There be divers opinions of the manner of his passion. For the blessed Dorotheus saith that he was crucified, and saith also: Bartholomew preached to men of India, and delivered to them the gospel after Matthew in their proper tongue. He died in Alban, a city of great Armenia, crucified the head downward. S. Theoderus saith that he was flayed, and it is read in many books that he was beheaded only. And this contrariety may be assoiled in this manner, that some say that he was crucified and was taken down ere he died, and for to have greater torment he was flayed and at the last beheaded.
In the year of our Lord three hundred and thirty-one, Saracens assailed Sicily, and destroyed the isle of Lipari whereas the body of S. Bartholomew lieth, and brake up the sepulchre and threw the bones hither and thither. And it is said that his body came in such wise from India thither into that isle. When the paynims saw that this body and his sepulchre were greatly honoured for the miracles that befell, they had thereof great despite, and laid them in a tomb of lead, and threw them into the sea, and by the will of God they came into this isle. And when the Saracens had departed and thrown the bones here and there, and were departed thence, the apostle appeared to a monk and said to him: Arise up, and go and gather together my bones that be departed. And he said to him: By what reason shall I gather together thy bones, and what honour ought we to do to them, when thou sufferest us to be destroyed? And the apostle said to him: Our Lord hath spared this people here a long while by my merits, but for their sins that they have sinned, which cry vengeance unto heaven, I have not con get pardon ne forgiveness for them. And then the monk said: How shall I among so many bones find thine? And the apostle said to him: Thou shalt gather them by night, and them that thou shalt find shining thou shalt take up. And the monk went, and found them all as he had said, and took them up, and brought them with him in to a ship, and sailed with them to Benevento, which is chief city of Apulia, and thus were they transported thither. And it is said now that they be at Rome, howbeit they of Benevento say they have the body.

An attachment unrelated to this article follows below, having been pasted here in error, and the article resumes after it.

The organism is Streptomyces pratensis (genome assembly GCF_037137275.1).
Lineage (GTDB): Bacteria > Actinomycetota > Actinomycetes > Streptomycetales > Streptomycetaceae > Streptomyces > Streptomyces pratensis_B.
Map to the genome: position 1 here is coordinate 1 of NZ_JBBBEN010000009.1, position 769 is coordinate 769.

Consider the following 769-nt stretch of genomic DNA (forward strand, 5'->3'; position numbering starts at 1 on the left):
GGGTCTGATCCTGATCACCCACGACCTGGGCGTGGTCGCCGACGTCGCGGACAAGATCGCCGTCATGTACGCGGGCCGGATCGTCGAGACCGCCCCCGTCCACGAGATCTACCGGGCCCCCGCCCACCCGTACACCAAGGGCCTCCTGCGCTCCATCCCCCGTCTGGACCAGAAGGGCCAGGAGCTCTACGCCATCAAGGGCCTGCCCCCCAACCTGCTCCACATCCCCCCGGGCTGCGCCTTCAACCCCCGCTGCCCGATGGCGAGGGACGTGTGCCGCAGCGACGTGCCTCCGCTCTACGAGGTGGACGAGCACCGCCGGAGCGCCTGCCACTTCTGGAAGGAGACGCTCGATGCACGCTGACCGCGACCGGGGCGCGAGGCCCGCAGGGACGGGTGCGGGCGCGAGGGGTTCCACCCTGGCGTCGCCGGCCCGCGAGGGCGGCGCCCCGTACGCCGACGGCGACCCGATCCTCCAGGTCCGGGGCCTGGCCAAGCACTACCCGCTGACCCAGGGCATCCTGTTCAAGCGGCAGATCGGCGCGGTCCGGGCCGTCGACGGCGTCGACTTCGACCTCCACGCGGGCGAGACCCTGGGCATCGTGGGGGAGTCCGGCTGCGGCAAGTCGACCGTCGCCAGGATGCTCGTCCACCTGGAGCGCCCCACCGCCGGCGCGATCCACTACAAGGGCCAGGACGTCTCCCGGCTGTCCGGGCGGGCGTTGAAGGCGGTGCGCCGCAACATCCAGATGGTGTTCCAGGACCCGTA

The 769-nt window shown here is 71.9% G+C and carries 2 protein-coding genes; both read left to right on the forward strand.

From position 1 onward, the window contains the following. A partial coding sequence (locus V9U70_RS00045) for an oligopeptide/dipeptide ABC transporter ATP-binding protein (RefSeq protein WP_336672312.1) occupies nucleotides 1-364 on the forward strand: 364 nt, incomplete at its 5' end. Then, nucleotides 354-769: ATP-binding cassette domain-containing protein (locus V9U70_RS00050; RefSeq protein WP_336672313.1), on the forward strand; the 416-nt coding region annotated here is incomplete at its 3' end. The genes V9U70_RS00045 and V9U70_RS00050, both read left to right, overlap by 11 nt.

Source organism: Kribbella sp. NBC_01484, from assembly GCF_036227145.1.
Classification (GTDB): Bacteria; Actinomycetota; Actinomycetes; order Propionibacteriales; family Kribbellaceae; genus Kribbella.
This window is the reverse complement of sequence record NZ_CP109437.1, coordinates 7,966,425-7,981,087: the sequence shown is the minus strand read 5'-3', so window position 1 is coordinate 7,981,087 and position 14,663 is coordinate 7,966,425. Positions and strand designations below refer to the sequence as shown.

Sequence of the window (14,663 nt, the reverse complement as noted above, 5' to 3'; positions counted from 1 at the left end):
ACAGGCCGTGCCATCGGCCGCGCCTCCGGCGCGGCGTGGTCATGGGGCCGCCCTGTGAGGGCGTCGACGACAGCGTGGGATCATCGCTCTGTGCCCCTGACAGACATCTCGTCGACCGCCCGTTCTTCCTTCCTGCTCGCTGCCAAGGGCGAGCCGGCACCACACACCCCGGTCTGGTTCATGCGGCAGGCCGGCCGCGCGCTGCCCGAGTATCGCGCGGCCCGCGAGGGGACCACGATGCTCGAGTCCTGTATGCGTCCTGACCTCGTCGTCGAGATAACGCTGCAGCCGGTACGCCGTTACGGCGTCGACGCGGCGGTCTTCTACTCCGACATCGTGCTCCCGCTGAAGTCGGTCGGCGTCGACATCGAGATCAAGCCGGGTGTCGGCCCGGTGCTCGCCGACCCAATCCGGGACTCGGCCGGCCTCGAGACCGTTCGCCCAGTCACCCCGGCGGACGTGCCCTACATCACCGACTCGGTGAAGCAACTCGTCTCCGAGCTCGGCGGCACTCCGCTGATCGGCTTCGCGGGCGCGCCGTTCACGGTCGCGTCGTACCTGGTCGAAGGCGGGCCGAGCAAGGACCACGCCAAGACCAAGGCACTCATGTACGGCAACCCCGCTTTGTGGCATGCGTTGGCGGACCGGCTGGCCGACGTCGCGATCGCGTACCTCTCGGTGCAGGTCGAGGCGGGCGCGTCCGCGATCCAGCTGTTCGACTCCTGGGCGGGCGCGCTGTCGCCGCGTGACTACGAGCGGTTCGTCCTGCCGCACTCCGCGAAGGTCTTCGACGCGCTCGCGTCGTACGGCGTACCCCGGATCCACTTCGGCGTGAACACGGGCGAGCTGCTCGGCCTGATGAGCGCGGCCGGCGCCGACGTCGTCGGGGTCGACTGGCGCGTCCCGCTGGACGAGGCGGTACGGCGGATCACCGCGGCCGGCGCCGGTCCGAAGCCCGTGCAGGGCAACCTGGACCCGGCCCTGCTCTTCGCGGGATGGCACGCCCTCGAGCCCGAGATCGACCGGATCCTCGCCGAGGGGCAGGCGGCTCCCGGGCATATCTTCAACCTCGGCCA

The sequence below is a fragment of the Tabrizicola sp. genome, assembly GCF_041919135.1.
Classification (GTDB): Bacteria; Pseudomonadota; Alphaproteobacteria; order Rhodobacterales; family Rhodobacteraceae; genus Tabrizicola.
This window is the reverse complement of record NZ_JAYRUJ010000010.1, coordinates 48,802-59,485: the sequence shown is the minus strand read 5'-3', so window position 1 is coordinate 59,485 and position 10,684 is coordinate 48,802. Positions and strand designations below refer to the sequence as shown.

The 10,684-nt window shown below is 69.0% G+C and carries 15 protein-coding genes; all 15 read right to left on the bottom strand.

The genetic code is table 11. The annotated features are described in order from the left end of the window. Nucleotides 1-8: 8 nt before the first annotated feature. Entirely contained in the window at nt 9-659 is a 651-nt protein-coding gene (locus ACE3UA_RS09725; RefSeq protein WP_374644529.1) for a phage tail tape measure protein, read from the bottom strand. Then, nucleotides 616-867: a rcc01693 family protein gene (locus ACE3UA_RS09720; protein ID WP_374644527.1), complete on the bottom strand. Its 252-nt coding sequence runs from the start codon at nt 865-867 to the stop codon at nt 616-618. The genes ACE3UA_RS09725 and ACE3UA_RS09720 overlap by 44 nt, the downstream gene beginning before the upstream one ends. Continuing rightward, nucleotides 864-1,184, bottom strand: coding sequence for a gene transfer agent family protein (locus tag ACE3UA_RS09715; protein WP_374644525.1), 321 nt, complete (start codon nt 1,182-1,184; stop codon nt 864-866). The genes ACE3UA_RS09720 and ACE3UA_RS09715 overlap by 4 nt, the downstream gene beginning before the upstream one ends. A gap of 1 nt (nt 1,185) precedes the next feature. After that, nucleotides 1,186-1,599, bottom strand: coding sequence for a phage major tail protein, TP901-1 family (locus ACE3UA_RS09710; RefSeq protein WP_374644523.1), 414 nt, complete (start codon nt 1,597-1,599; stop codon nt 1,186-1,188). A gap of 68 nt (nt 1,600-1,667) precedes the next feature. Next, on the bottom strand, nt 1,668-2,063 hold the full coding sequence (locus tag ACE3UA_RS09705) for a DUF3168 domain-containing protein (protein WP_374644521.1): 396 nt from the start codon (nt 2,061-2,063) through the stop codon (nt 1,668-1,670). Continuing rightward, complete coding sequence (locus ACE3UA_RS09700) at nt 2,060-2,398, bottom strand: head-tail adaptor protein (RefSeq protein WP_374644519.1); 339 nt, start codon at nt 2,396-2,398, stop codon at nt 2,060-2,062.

There was a woman that brought a vessel full of oil for to put in the lamp of S. Bartholomew, and how well she inclined the vessel for to pour out the oil, there would none issue out, how well she touched with her finger the oil clear. And then one cried and said: I trow this oil be not agreeable to the apostle that it should be in his lamp, wherefore they put it in another lamp and it issued anon.
When that the emperor Frederick destroyed Benevento, and he had commanded that all the churches that there should be destroyed, and enforced them to bear away the goods from that city into another place, there was a man which found men all white shining, and him seemed that they spake together of some secret thing, and he marvelled strongly who they were and demanded them, and then one of them answered and said: This is Bartholomew, the apostle, with the other saints which had churches in this city, that speak and ordain together in what manner and by what pain this emperor should be justified, that hath cast them out of their tabernacles. And they have now confirmed among them by firm sentence that he, without tarrying, shall go to the judgment of God for to answer thereupon. And anon the emperor died an evil death.
It is in a book read of the miracles of saints that, a certain master hallowed solemnly the feast of S. Bartholomew, and the devil in the form of a maid appeared to this master that preached. And when he saw her, he bade her to come and dine with him, and when they were set at the table she enforced her much for to draw him to her love. And then S. Bartholomew came to the gate and prayed that he might come in for the love of S. Bartholomew, and she would not, but sent him bread, and he would none take, but prayed the master by his message that he should say what thing that he supposed was most proper in a man. And he answered: To laugh. And the maid said: Nay, it is sin in which a man is conceived, born and liveth in sin. And S. Bartholomew answered that he had well said, but she had more profoundly answered. And the pilgrim demanded after at the master, where the place was contaimng the space of a foot where had God made greatest miracle. And he said, the sign of the cross, in which God had made many miracles. And she said: Nay, it is the head of a man, in which the little world is. And the apostle allowed the sentence of that one and of that other, and then he demanded the third time: How far it was from the sovereign siege or seat in heaven unto the lowest and deepest place of hell. And the master said that he wist not; and she said: I know it well, for I fell down from that one to that other, and it behoveth that I show it to thee. And the devil fell down into hell with a great bruit and howling, and then they sent for the pilgrim, and he was vanished and gone and away and they could not find him. And in like wise nigh according to this is read of S. Andrew.